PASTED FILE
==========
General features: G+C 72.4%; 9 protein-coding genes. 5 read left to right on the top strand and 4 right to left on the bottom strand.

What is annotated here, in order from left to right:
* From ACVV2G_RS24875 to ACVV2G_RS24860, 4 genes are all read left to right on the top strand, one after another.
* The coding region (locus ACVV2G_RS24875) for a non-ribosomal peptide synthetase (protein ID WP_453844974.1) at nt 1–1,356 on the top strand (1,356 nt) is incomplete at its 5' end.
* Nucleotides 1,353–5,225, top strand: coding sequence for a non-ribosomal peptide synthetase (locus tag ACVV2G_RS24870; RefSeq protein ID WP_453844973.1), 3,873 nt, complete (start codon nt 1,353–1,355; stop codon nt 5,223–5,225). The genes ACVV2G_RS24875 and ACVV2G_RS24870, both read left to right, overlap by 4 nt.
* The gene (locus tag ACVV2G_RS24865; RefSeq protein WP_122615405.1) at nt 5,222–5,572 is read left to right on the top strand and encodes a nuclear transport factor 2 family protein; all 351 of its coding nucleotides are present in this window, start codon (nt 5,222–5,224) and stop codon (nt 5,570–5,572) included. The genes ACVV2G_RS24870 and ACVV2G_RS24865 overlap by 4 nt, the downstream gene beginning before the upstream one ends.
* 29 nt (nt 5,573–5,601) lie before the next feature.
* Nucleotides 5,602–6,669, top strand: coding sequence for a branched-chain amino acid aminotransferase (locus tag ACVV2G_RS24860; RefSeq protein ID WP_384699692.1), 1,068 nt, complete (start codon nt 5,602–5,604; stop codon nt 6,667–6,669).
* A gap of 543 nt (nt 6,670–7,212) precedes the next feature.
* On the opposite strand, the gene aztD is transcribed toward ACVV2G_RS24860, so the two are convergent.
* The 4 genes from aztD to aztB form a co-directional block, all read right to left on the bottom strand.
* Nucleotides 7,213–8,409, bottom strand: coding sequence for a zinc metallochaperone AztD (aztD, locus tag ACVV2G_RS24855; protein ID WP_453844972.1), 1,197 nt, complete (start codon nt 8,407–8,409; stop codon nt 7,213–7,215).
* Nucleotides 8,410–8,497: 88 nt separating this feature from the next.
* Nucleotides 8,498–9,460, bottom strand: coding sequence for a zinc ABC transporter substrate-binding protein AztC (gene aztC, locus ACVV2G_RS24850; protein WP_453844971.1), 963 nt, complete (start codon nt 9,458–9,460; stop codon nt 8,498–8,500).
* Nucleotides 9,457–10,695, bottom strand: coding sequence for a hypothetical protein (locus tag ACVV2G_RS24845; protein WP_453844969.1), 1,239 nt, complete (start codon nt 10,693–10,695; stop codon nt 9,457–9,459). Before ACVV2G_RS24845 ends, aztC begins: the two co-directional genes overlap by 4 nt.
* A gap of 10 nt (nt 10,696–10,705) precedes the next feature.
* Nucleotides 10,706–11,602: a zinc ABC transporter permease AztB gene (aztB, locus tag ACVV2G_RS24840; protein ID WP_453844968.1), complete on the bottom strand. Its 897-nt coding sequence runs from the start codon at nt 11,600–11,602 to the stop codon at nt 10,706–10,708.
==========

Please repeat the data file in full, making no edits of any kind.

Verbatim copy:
General features: G+C 72.4%; 9 protein-coding genes. 5 read left to right on the top strand and 4 right to left on the bottom strand.

What is annotated here, in order from left to right:
* From ACVV2G_RS24875 to ACVV2G_RS24860, 4 genes are all read left to right on the top strand, one after another.
* The coding region (locus ACVV2G_RS24875) for a non-ribosomal peptide synthetase (protein ID WP_453844974.1) at nt 1–1,356 on the top strand (1,356 nt) is incomplete at its 5' end.
* Nucleotides 1,353–5,225, top strand: coding sequence for a non-ribosomal peptide synthetase (locus tag ACVV2G_RS24870; RefSeq protein ID WP_453844973.1), 3,873 nt, complete (start codon nt 1,353–1,355; stop codon nt 5,223–5,225). The genes ACVV2G_RS24875 and ACVV2G_RS24870, both read left to right, overlap by 4 nt.
* The gene (locus tag ACVV2G_RS24865; RefSeq protein WP_122615405.1) at nt 5,222–5,572 is read left to right on the top strand and encodes a nuclear transport factor 2 family protein; all 351 of its coding nucleotides are present in this window, start codon (nt 5,222–5,224) and stop codon (nt 5,570–5,572) included. The genes ACVV2G_RS24870 and ACVV2G_RS24865 overlap by 4 nt, the downstream gene beginning before the upstream one ends.
* 29 nt (nt 5,573–5,601) lie before the next feature.
* Nucleotides 5,602–6,669, top strand: coding sequence for a branched-chain amino acid aminotransferase (locus tag ACVV2G_RS24860; RefSeq protein ID WP_384699692.1), 1,068 nt, complete (start codon nt 5,602–5,604; stop codon nt 6,667–6,669).
* A gap of 543 nt (nt 6,670–7,212) precedes the next feature.
* On the opposite strand, the gene aztD is transcribed toward ACVV2G_RS24860, so the two are convergent.
* The 4 genes from aztD to aztB form a co-directional block, all read right to left on the bottom strand.
* Nucleotides 7,213–8,409, bottom strand: coding sequence for a zinc metallochaperone AztD (aztD, locus tag ACVV2G_RS24855; protein ID WP_453844972.1), 1,197 nt, complete (start codon nt 8,407–8,409; stop codon nt 7,213–7,215).
* Nucleotides 8,410–8,497: 88 nt separating this feature from the next.
* Nucleotides 8,498–9,460, bottom strand: coding sequence for a zinc ABC transporter substrate-binding protein AztC (gene aztC, locus ACVV2G_RS24850; protein WP_453844971.1), 963 nt, complete (start codon nt 9,458–9,460; stop codon nt 8,498–8,500).
* Nucleotides 9,457–10,695, bottom strand: coding sequence for a hypothetical protein (locus tag ACVV2G_RS24845; protein WP_453844969.1), 1,239 nt, complete (start codon nt 10,693–10,695; stop codon nt 9,457–9,459). Before ACVV2G_RS24845 ends, aztC begins: the two co-directional genes overlap by 4 nt.
* A gap of 10 nt (nt 10,696–10,705) precedes the next feature.
* Nucleotides 10,706–11,602: a zinc ABC transporter permease AztB gene (aztB, locus tag ACVV2G_RS24840; protein ID WP_453844968.1), complete on the bottom strand. Its 897-nt coding sequence runs from the start codon at nt 11,600–11,602 to the stop codon at nt 10,706–10,708.